Party pooper: Welp, that 2020-era indefinite ban on unauthorized parties at Airbnbs is now permanent. This means no open-invitation parties and no parties whose attendance exceeds 16. The company said in a blog post that since they instituted the ban 2 years ago, there was a 44% year-over-year decrease in the rate of party reports. There will be no partying on, Garth.

Human And Artificial Intelligence Cooperating Concept

Image Credits: DrAfter123 / Getty Images

audio stuff

Over on the TechCrunch Podcast Network, Christine Tao, founder of Sounding Board, joined Darrell and Jordan on Found to talk about difficulties she and her co-founder faced while fundraising and how they established the customer type that made scaling possible.

And on the Wednesday episode of Equity, Natasha Mascarenhas asked a question inspired by a recent post penned by TC’s own Rebecca Szkutak: What’s in the fine print for term sheets these days, and what does that tell us about who is going to be in control during the downturn?

Check out our full roundup.

added stuff

Want even more TechCrunch? Head on over to the aptly named TechCrunch+, where we get to go a bit deeper on the topics our subscribers tell us they care about. Some of the good stuff from this week includes:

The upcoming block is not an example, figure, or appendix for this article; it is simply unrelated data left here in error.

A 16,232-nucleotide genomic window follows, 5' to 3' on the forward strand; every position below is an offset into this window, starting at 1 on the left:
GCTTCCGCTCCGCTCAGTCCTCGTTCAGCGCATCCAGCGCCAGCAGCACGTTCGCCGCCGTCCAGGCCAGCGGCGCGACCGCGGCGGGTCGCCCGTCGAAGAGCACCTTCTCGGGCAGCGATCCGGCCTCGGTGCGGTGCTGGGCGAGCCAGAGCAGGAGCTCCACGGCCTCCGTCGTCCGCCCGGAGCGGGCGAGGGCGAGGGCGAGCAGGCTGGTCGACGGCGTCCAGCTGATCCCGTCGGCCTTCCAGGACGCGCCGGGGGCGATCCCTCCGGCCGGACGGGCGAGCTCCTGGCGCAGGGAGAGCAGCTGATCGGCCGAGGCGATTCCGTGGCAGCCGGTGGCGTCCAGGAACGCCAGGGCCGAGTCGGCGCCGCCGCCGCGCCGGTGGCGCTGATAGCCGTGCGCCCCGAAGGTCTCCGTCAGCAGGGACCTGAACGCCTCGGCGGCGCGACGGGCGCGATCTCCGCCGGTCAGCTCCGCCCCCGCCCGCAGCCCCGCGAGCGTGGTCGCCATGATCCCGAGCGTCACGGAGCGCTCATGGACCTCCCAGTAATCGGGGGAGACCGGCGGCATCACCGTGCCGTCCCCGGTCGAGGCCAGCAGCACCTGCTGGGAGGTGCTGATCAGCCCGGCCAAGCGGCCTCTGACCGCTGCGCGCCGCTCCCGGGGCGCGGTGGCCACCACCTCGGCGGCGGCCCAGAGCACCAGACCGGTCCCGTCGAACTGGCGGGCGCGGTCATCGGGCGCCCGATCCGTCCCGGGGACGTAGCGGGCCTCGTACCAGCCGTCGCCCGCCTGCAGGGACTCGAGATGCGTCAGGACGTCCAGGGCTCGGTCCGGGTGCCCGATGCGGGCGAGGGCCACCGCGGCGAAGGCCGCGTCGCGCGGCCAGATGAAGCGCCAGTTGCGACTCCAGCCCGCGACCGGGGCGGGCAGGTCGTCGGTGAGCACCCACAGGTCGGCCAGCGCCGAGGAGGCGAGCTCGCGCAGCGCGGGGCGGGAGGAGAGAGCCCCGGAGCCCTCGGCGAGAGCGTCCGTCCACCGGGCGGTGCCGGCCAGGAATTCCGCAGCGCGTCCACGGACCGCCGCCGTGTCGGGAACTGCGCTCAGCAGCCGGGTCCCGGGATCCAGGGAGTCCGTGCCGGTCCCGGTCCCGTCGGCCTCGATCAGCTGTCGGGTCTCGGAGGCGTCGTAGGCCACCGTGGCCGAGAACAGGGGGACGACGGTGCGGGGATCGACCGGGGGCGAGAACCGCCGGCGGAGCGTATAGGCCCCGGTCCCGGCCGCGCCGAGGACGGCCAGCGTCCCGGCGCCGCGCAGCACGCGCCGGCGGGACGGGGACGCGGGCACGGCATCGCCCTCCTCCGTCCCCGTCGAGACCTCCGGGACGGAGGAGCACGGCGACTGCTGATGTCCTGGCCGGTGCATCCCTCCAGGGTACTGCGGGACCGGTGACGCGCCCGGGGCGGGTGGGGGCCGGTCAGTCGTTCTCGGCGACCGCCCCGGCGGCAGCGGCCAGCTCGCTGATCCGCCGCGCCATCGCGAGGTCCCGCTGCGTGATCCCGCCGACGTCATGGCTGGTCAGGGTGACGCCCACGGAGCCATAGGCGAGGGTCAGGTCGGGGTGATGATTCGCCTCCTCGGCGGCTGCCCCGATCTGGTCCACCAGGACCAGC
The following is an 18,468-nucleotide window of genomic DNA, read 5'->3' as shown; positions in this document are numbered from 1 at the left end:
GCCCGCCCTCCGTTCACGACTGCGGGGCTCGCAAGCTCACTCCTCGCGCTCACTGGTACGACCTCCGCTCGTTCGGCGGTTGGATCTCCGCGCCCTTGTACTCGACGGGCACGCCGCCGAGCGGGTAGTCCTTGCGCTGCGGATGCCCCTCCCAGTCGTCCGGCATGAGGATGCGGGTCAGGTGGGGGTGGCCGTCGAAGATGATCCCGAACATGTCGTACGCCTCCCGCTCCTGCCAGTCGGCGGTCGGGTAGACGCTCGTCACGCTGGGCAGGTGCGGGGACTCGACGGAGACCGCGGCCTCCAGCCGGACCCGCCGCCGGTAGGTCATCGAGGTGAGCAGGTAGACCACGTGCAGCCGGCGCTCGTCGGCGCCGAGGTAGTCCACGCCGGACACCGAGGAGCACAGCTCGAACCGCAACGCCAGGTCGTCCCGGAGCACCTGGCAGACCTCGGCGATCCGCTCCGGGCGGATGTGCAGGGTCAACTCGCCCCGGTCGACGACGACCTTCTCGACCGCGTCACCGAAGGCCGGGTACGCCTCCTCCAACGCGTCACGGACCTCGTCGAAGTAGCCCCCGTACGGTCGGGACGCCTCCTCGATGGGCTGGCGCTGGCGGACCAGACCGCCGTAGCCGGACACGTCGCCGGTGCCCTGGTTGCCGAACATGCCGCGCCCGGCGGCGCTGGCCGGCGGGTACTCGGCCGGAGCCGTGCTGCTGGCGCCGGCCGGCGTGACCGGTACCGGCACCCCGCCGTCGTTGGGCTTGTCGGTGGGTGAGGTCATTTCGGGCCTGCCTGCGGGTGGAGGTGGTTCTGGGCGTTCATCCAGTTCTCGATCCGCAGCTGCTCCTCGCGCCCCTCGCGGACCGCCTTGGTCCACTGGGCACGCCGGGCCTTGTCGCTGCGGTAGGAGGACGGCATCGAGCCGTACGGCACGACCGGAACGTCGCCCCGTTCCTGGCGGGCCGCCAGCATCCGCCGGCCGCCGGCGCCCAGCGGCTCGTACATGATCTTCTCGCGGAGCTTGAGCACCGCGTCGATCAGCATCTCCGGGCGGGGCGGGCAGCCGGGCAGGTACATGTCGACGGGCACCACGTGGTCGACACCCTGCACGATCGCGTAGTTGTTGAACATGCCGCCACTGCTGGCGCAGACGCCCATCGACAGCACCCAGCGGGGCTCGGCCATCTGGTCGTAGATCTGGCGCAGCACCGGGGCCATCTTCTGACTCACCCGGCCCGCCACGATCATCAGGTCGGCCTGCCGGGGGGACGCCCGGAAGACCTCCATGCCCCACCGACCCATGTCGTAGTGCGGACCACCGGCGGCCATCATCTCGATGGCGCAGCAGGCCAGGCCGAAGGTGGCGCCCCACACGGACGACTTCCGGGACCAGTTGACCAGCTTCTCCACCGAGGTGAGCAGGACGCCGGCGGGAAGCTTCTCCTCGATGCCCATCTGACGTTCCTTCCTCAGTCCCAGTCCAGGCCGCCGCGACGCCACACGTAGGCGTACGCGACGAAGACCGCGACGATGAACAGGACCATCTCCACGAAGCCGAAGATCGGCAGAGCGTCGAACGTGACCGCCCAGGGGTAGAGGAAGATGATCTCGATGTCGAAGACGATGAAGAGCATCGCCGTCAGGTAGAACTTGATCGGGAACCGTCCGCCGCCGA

The SEC rejected bitcoin spot ETFs again. Now what?
The SEC’s decisions aren’t a first for the industry; the government agency has denied over a dozen bitcoin spot ETFs in the past year alone while approving several bitcoin future-based ETFs, Jacquelyn Melinek reports.

Disclose your Scope 3 emissions, you cowards
Tim De Chant takes on the companies that claim they’re serious about carbon emissions. In short, if they’re serious, then they’ll estimate their Scope 3 emissions and not undermine attempts to make Scope 3 disclosures standard.

Pitch Deck Teardown: Wilco’s $7 million seed deck
Haje’s back with another pitch deck teardown, this week from Wilco, a company whose funding he covered last week. He is pretty excited about Wilco’s deck, as, he says, it’s 19 slides that tick all of the boxes.

Image Credits: Wilco (opens in a new window)

Advertisement


Continue Reading

Business

Exclusive: Kohl's says a real estate sale is on the table after scrapping deal talks – TalkOfNews.com

Published

on

By

Kohl's says a real estate sale is on the table after scrapping deal talks

#Kohl039s #real #estate #sale #table #scrapping #deal #talks

People walk near a Kohl’s department store entranceway on June 07, 2022 in Doral, Florida.

Joe Raedle | Getty Images